China is a communist nation. Therefore, everything described in the first three parts of this series on the nature of communism applies. When Soviet Russia ceased to exist, the “dictatorship of the proletariat” moved from Moscow to Beijing. Xi Jinping no doubt sees himself as the successor to Marx, Lenin, Stalin and the rest of the line of communist kingpins.
As a computer architect for Jabil Circuit, I viewed my Chinese coworkers as peers. Of course, there were cultural differences, but they seemed like decent people. It took me a year of working for the company to realize that China being a communist nation really did make a difference. It was a one-way relationship. We were building up China and devastating our own country in the process.
When the Soviet Union collapsed, the free world looked at Red China as a third world country and not as a threat. Business around the world began to export jobs to China for cheap labor. Over time, those same businesses began to view China as a new market with over a billion customers. China having “most favoured nation” status has been quite detrimental to the United States:
- Job losses have gutted the US middle class.
- Wealth moved from the US to China.
- Factory and business closures have left middle America looking like a ghost town.
- Free exchange of information has created national security risks.
- Free exchange of information has created incredible risk to the businesses themselves.
- With no respect for personal (intellectual) property, all products are immediately copied by Chinese clones.
- Physical assets can be seized by the Communists.
During all this time, how has the United States benefited? Prices may (or may not) be cheaper than they would otherwise be; however, the quality of the products is definitely worse than they were when products were made in the US. Personal wealth for many US citizens has declined. Overall, the American public has taken it on the chin. As for American companies, they have really sacrificed a large share of their ownership to a communist nation in pursuit of perceived cheap labor and a mythical market that they are actually creating by wealth transfer.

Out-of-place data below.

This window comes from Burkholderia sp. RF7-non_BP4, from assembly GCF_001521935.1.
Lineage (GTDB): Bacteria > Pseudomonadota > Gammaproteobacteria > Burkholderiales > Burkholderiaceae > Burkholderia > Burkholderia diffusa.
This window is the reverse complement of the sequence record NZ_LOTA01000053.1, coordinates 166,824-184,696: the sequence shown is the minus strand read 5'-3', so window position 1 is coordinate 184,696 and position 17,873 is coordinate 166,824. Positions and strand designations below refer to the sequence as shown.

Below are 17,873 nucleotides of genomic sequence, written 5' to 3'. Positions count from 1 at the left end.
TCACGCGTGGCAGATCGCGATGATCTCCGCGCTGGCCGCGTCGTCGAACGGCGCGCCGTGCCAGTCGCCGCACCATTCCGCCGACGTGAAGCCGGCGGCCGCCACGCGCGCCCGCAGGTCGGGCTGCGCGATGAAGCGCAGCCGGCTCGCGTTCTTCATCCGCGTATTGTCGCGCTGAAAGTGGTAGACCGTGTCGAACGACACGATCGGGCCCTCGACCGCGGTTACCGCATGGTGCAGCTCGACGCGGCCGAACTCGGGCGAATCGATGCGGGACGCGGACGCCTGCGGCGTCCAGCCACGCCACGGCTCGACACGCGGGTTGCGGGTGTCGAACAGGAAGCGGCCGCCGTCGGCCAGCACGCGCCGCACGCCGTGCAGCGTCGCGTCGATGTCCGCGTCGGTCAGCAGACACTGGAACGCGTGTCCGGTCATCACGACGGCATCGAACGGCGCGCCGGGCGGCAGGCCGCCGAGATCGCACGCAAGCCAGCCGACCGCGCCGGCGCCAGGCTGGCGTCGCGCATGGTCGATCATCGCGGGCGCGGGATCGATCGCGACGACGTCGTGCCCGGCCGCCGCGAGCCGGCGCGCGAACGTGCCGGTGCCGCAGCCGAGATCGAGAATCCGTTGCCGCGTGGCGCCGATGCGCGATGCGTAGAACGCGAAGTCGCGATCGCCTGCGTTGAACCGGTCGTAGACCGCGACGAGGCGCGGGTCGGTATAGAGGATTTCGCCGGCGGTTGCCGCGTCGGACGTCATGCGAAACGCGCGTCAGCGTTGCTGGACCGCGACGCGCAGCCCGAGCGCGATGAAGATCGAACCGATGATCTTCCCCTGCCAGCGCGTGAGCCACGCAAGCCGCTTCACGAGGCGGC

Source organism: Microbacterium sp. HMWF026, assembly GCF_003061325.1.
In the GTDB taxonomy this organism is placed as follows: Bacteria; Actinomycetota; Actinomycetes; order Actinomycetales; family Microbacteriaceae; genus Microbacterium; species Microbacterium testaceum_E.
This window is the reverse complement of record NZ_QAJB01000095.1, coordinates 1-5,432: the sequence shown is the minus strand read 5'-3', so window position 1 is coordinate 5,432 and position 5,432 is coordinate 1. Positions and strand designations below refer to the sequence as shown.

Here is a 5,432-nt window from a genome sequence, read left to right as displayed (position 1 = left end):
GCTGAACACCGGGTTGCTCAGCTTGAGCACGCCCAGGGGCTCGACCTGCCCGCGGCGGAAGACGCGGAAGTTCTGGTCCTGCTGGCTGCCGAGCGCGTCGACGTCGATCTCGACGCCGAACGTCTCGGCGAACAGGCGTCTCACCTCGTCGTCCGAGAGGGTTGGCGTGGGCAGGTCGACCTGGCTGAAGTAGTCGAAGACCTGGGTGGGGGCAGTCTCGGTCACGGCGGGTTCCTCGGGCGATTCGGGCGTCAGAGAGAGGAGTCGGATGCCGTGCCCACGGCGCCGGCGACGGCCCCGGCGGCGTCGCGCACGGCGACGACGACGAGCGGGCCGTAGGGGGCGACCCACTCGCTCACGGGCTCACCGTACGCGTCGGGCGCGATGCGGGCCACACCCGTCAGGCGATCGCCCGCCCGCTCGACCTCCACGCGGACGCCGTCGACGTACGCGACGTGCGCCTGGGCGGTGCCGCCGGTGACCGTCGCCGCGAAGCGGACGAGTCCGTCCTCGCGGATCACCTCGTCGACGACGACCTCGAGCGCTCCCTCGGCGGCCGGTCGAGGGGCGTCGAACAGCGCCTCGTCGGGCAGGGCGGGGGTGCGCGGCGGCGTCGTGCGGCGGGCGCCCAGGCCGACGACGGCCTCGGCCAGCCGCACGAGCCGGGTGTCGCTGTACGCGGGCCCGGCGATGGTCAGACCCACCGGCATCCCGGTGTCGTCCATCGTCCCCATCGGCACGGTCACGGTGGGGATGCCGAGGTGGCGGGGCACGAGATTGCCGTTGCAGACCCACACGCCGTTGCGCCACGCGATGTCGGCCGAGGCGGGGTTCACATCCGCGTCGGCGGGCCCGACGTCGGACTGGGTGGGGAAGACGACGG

China may well have been exercising what Qiao Liang and Wang Xiangsui labeled as “financial warfare” in Unrestricted Warfare. This would imply that, like Islamic terrorists, they have been at war with us, but we have not been at war with them. The Chinese government’s view of the communist dialectic is that the synthesis of the United States dominance will be followed by the antithesis of Communist Chinese dominance. Their belief is that the twenty-first century will be a “Chinese century.” The communist trinity predicts this too will give way to a new synthesis, until worldwide Communism is achieved.
There is a wealth of information in books written during the 1940s and 1950s by former US communists on Russian infiltration. There is a distinctive lack of such information on Chinese infiltration. The Russians mostly focused their efforts on infiltrating the US government. According to Louis Budenz, the Communists planned to penetrate “the Democratic party and areas of the Republican party.” Their efforts to affect society met with stiff resistance by Parent Teacher Associations and media op-eds and letters-to-the-editor. On the other hand, it is apparent that the Chinese have been far more successful infiltrating our non-government institutions – especially the schools and media outlets. The shift is similar to the way that the Chinese were much more effective interrogating prisoners with their “lenient policy” during the Korean War. They are a very subtle and dangerous adversary.
In March 2020, Senator Chuck Grassley sent a letter to all 74 colleges with Confucius Institutes warning that the institutes were fronts for communist Chinese propaganda and non-traditional espionage. These institutions have been in the United States since 2004. China’s influence on major media outlets like the New York Times and CNN are difficult to quantify, but it is clear that the heads of these organizations have financial ties with China – and their messages reflect it.
It has been a severe mistake to not view Communist China as an enemy.
 Budenz, L. F. (1954). The techniques of communism. Chicago, IL: Henry Regnery Company. pg. 322.
 “Grassley to Schools: Confucius Institutes Are Fronts for Chinese Propaganda; Just Ask FBI.” Chuck Grassley, March 12, 2020. https://www.grassley.senate.gov/news/news-releases/grassley-schools-confucius-institutes-are-fronts-chinese-propaganda-just-ask-fbi.